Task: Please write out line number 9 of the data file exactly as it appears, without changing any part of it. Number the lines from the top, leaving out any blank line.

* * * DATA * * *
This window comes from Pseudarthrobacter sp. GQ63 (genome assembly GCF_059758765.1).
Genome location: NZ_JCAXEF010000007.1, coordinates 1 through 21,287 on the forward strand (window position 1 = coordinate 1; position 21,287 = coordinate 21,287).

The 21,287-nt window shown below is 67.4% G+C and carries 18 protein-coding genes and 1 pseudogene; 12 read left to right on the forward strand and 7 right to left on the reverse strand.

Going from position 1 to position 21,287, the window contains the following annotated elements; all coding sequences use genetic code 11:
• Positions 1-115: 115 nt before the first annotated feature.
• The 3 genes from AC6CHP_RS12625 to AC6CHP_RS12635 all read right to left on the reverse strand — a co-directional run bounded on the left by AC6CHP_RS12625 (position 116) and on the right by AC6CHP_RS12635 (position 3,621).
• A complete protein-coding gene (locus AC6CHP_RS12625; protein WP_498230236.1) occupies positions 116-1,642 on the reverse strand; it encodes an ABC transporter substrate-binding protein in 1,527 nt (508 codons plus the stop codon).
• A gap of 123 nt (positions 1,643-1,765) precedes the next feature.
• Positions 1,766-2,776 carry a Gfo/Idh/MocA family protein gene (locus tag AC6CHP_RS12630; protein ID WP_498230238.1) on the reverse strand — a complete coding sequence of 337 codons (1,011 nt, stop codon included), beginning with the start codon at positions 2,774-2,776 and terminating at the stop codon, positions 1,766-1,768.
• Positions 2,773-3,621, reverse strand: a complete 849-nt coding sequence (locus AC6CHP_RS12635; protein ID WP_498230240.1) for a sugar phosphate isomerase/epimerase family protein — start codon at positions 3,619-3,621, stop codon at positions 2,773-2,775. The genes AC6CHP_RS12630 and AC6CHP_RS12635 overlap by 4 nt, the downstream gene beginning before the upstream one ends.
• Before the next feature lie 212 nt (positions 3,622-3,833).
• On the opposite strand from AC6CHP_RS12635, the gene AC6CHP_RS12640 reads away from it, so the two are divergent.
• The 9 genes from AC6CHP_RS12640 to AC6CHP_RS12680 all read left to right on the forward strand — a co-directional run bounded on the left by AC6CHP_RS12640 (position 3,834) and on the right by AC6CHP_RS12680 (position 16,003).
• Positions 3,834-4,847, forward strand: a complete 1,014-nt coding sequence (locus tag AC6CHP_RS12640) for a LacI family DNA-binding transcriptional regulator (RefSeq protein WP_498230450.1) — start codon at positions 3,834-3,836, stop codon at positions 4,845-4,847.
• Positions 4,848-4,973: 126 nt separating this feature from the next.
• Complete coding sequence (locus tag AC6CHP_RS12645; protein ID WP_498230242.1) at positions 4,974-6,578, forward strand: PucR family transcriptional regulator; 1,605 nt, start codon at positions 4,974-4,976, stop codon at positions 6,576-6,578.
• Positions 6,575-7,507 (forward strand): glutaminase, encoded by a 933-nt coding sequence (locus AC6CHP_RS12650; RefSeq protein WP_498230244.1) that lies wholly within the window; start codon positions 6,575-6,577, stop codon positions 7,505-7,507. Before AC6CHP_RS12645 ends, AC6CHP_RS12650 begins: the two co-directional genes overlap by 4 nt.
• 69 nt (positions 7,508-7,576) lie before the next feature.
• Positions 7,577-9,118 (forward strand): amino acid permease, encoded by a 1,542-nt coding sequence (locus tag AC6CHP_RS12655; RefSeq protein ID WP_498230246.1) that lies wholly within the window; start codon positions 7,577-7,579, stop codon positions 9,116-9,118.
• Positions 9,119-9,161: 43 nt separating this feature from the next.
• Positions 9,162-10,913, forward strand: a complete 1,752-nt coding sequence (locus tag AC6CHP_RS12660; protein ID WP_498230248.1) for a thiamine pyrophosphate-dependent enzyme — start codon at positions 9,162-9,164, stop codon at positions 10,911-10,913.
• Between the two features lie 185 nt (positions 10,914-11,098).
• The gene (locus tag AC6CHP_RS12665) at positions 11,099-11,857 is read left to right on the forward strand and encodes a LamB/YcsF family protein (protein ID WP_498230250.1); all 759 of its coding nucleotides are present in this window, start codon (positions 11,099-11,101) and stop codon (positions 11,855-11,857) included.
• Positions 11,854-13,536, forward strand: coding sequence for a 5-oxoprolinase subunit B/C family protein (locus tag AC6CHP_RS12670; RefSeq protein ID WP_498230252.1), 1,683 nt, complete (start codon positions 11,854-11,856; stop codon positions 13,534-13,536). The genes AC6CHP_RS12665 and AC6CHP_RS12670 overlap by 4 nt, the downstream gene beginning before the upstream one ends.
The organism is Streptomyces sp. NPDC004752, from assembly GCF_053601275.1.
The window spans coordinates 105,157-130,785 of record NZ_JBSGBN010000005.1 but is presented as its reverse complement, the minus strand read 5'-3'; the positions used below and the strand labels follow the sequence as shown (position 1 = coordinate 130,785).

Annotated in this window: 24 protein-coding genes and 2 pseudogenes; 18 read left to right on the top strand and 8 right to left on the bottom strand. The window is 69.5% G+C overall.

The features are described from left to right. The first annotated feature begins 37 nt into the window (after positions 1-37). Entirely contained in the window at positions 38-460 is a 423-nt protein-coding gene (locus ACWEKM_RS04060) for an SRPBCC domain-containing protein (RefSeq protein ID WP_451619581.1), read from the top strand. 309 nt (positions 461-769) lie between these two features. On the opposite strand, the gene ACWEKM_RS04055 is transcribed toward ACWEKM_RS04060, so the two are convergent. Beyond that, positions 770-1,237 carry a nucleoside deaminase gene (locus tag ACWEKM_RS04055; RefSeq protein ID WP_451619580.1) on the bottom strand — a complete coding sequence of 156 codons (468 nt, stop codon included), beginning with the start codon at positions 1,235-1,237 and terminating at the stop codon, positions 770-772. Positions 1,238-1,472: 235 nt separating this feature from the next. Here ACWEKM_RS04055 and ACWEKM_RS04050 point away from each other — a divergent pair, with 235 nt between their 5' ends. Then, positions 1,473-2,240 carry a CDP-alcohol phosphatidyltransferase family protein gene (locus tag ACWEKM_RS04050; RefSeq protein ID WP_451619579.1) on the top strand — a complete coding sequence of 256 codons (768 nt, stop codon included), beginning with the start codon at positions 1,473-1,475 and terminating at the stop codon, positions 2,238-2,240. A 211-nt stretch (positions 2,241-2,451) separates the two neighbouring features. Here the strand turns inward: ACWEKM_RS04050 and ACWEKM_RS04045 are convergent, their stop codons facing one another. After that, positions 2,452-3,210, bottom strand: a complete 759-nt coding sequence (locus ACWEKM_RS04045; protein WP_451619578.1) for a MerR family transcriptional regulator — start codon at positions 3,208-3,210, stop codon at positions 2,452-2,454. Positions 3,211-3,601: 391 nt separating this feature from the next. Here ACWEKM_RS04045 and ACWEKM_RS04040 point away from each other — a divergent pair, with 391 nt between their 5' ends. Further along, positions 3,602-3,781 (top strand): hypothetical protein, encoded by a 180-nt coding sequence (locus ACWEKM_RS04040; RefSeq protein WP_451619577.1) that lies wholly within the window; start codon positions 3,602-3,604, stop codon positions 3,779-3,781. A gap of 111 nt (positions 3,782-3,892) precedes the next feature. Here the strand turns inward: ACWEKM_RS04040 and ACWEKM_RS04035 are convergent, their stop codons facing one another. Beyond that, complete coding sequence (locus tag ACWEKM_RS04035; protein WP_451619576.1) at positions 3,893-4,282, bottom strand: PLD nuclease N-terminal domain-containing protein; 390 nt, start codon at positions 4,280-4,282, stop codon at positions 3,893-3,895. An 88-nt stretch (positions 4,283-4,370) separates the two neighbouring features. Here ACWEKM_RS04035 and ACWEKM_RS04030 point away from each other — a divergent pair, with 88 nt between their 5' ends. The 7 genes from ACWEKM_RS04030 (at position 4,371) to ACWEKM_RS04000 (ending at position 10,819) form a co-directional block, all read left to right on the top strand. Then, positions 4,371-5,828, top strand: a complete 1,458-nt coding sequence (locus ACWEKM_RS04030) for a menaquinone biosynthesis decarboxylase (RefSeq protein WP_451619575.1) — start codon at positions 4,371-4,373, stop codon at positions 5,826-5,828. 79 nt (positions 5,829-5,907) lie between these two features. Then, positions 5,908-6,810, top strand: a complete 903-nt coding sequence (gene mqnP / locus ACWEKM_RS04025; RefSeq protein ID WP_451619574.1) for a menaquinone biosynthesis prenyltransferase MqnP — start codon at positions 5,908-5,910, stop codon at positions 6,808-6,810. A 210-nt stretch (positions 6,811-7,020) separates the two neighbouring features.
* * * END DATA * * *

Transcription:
• Positions 1,766-2,776 carry a Gfo/Idh/MocA family protein gene (locus tag AC6CHP_RS12630; protein ID WP_498230238.1) on the reverse strand — a complete coding sequence of 337 codons (1,011 nt, stop codon included), beginning with the start codon at positions 2,774-2,776 and terminating at the stop codon, positions 1,766-1,768.